LONDON (Reuters) – Lloyd’s of London estimated net claims of $900 million for Hurricane Maria, which caused devastation in Puerto Rico last month, the specialist insurance market said on Monday.
Lloyd’s also revised down its net claims estimates for hurricanes Harvey and Irma, which hit the United States in recent weeks, to $3.9 billion from initial estimates of $4.5 billion.
Insurers and reinsurers are counting the costs of the three hurricanes, which together with earthquakes in Mexico and wildfires in California, are adding up to a heavy year for natural catastrophe losses.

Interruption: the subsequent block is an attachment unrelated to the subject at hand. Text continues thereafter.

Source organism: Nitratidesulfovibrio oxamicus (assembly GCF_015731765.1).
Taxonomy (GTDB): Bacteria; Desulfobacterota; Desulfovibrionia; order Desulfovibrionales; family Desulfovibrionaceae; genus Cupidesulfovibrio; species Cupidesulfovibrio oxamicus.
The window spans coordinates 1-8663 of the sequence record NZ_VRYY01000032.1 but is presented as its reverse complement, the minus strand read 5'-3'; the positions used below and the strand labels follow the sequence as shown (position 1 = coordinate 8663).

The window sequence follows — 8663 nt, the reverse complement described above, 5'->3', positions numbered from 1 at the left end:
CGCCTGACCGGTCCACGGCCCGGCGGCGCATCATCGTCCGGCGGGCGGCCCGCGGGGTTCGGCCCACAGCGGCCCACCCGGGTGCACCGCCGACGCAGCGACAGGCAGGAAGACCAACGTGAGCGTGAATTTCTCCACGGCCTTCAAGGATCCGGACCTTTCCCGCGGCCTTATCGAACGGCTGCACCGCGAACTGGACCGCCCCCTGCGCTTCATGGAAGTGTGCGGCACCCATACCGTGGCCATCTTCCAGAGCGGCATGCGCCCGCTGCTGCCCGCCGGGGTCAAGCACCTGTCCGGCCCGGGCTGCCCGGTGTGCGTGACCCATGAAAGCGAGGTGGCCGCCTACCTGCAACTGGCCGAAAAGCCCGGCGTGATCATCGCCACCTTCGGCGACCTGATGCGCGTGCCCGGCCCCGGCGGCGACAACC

Lloyd’s said it had already paid $900 million in claims for the three hurricanes.
“We are experiencing one of the most active hurricane seasons this century,” Jon Hancock, Lloyd’s performance management director said.
“While it is clear that these catastrophes will bear a heavy toll, the claims are spread across the entire Lloyd’s market, which has total net financial resources of 28 billion pounds ($36.92 billion).”
Hancock said that while Lloyd’s was cutting its earlier estimates for Harvey and Irma, “this is a developing situation and there continues to be a high degree of uncertainty around any claims estimate”.
(Reporting by Carolyn Cohn; editing by Maiya Keidan)